If you go

Northwest Arkansas Democrat-Gazette - - TRAVEL -

Guides: From Mulege, tour La Trinidad Cave with Sal­vador Cas­tro Drew; $50 U.S. per per­son in­cludes a sack lunch, plus 100 peso (about $5 U.S.) gov­ern­ment fee, plus 45 peso per­mit to take photos. Reser­va­tions: mulege­tours@hot­mail.com

A pri­vate half-day or full-day mule ride with Loreto-based Sad­dling South runs from $39-$99 U.S. per per­son ($59 for a half-day with a goat cheese-mak­ing les­son.) Mul­ti­day trail rides and cul­tural-fo­cus pack trips with overnights typ­i­cally run $180-$190 per day. sad­dling­south.com

Your base: Loreto, the first mis­sion (founded 1697) and cap­i­tal of Span­ish Cal­i­for­nia, is a de­light­ful base for ex­plor­ing cen­tral Baja. Lo­cals say the city of 15,000 is among the safest, most peace­ful towns in Baja. In 2012 it won des­ig­na­tion as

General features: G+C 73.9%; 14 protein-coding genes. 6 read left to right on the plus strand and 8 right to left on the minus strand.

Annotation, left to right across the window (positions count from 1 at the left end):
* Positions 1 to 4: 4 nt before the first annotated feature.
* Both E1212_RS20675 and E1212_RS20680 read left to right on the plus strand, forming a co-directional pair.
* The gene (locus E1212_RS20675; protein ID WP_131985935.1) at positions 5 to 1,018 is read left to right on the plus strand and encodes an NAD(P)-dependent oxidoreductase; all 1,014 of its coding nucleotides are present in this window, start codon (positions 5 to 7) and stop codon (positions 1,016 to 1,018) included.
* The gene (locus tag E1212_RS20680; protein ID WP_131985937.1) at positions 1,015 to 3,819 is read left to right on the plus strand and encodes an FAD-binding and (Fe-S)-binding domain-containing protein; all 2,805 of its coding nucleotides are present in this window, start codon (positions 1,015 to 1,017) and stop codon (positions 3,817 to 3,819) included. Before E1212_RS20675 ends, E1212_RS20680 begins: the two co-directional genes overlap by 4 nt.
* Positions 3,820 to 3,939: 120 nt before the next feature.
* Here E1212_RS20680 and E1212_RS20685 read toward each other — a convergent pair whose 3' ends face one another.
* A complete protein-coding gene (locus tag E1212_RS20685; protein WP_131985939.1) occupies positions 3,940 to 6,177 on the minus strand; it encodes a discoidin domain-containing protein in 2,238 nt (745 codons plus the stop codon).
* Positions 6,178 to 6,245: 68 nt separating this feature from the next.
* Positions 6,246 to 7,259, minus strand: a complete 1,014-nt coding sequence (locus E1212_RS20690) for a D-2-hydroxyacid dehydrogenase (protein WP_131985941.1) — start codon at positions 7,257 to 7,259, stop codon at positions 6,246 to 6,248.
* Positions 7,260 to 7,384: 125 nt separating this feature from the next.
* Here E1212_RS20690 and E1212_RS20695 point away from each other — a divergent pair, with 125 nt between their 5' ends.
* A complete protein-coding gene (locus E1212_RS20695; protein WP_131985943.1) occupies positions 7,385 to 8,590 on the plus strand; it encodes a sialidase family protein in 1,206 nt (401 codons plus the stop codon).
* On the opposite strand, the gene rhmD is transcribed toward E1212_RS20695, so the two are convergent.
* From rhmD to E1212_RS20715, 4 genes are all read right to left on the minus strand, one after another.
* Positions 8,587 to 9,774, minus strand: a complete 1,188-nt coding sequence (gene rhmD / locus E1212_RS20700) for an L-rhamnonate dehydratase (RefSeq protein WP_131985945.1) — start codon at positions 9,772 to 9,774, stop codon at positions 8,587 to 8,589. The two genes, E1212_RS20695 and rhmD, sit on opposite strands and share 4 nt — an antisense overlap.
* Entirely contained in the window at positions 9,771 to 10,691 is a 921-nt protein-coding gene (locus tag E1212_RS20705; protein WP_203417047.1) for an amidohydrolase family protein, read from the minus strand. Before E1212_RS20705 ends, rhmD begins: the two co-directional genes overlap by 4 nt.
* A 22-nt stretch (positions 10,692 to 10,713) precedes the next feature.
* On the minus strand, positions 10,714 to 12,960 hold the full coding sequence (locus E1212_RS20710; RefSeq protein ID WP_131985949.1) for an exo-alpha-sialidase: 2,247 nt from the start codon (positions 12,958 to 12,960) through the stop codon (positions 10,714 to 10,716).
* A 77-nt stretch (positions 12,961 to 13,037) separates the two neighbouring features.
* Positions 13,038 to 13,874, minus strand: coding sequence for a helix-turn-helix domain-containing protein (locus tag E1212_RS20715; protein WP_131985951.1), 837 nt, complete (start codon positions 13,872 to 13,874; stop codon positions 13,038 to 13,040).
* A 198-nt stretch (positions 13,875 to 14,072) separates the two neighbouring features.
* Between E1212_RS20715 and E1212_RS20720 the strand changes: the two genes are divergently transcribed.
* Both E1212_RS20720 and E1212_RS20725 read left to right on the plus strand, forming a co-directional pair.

a Pue­blo Magico, an honor be­stowed by the gov­ern­ment on Mex­ico’s most au­then­tic cul­tural com­mu­ni­ties, bring­ing with it grants to re­store the cen­tral plaza, con­struct a sea­side male­con — board­walk — and oth­er­wise spruce up the city for tourists. It is fa­mous for its sea kayak­ing to nearby Sea of Cortez is­lands, part of Bay of Loreto Na­tional Park.

Lodg­ing: I en­joyed cozy Ho­tel 1697, with about four rooms right off the down­town plaza in Loreto, cen­tral to ev­ery­thing, and se­cure, free park­ing in back. It has no front desk; you just say hello to folks at the con­nected restau­rant and brew pub, El Zopi­lote, where co-owner Kieran Raftery (an Irish im­port) serves a lovely Rat­tlesnake IPA at one of Baja’s few craft brew­eries. Rooms start at $40 U.S. per night.

More in­for­ma­tion: loreto.com

Mule wran­gler Trudi An­geli rides through the high desert of the Sierra de la Gi­ganta near San Javier, Baja Cal­i­for­nia Sur.

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